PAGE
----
Chris Steven, Abuja
Abubakar Jimoh, Director of Special Duties in NAFDAC, stated this in Abuja while responding to questions from journalists on the issue.
He described as reckless, misleading, displeasing and irresponsible the claim that 70 per cent of pharmaceutical products circulating in Nigeria are fake.
Jimoh noted that the assertion was a great disservice to Nigeria and that it tends to undermine the efforts NAFDAC and other agencies are making in the fight against counterfeit medicines in the country.
Jimoh recalled that in 2001, when late Prof Akunyili, former DG of NAFDAC came on board, many people were giving different figures of the level of fake drugs in the country. Some were saying 60 % while others say 40%.
He stated: “We then approached the World Health Organisation (WHO) in 2005 and we carried out what we called a joint baseline study on all category of drugs which was sponsored by the WHO in Nigeria. The result of that national survey showed that the level of fake drugs in the country was in the neighbourhood of 16.7 per cent.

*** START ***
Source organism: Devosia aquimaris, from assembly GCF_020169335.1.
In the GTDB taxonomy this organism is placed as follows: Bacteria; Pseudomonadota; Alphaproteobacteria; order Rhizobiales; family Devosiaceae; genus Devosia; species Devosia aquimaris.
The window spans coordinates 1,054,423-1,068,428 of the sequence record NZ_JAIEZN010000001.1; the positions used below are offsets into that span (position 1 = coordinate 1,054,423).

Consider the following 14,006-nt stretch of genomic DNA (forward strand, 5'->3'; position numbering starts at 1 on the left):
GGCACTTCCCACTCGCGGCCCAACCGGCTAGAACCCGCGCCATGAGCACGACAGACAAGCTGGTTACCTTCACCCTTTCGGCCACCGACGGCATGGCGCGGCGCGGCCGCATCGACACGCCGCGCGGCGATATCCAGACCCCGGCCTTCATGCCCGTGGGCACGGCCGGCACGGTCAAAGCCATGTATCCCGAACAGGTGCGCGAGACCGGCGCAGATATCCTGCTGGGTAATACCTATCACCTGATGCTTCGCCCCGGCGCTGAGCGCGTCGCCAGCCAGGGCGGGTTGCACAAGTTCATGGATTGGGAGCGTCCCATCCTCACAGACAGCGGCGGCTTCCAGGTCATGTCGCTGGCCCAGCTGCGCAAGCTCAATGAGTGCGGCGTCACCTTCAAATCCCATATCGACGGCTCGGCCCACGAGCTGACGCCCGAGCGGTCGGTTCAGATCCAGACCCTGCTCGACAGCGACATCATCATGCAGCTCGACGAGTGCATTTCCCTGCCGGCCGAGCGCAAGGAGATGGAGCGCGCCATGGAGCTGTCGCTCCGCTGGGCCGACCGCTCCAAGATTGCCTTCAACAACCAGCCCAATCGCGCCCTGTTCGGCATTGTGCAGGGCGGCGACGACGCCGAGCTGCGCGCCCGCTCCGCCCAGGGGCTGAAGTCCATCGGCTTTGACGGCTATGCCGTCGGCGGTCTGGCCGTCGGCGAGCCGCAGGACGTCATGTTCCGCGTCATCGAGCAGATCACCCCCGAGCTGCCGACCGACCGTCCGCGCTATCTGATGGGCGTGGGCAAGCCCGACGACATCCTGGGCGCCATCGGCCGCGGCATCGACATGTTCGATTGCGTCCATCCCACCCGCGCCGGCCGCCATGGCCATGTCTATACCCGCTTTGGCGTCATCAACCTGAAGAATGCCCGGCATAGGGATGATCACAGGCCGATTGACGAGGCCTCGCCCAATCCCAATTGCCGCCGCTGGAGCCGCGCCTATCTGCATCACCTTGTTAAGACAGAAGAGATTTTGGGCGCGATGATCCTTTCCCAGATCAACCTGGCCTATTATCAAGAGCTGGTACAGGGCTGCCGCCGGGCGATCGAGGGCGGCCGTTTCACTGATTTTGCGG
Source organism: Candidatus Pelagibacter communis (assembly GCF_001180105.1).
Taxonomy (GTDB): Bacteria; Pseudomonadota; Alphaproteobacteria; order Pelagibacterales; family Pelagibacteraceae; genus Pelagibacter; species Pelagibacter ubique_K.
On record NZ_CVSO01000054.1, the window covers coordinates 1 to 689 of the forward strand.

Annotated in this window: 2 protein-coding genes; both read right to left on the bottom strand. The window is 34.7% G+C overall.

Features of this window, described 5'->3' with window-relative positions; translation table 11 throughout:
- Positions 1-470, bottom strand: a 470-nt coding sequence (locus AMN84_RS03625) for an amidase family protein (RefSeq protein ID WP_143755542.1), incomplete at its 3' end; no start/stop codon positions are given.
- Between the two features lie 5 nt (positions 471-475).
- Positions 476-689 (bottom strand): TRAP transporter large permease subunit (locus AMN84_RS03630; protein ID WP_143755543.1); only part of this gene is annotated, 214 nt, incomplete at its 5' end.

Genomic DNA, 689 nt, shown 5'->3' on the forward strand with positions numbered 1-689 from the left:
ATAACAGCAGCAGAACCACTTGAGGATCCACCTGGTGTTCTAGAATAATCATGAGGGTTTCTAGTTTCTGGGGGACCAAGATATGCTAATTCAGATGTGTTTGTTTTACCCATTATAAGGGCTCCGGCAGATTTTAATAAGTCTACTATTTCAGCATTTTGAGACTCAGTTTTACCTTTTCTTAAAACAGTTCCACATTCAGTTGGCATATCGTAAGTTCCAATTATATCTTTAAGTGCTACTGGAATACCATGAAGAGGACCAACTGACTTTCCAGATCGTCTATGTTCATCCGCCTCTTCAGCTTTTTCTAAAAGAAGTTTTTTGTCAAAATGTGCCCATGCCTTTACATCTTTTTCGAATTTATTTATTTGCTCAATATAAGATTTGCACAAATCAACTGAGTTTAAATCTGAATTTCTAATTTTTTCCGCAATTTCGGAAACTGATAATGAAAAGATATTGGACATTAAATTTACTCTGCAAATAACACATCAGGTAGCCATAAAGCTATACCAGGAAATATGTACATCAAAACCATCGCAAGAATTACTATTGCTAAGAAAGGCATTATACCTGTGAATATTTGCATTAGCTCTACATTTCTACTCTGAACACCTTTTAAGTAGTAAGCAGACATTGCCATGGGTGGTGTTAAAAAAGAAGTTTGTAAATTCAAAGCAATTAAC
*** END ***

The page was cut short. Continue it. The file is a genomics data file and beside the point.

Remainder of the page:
“In 2012, NAFDAC then carried out a survey for all category of medicines using the Truscan nationwide and the outcome showed that the 16.7 per cent we got in 2005 has gone down to 6.4 per cent. We decided to do a survey to determine the circulation of fake Anti-Malaria medicines alone also in 2012 and we got 19.6 per cent.
“In 2014, another national survey on the circulation of fake Anti-Malaria by United States (US) Pharmacopeia was conducted and the result was 3.6 per cent.
“We are mopping up all fake medicines from the system. We have evidence both research- wise and scientifically speaking to show that there has been a downward slide in the circulation of fake and counterfeit products in the country,” Jimoh explained.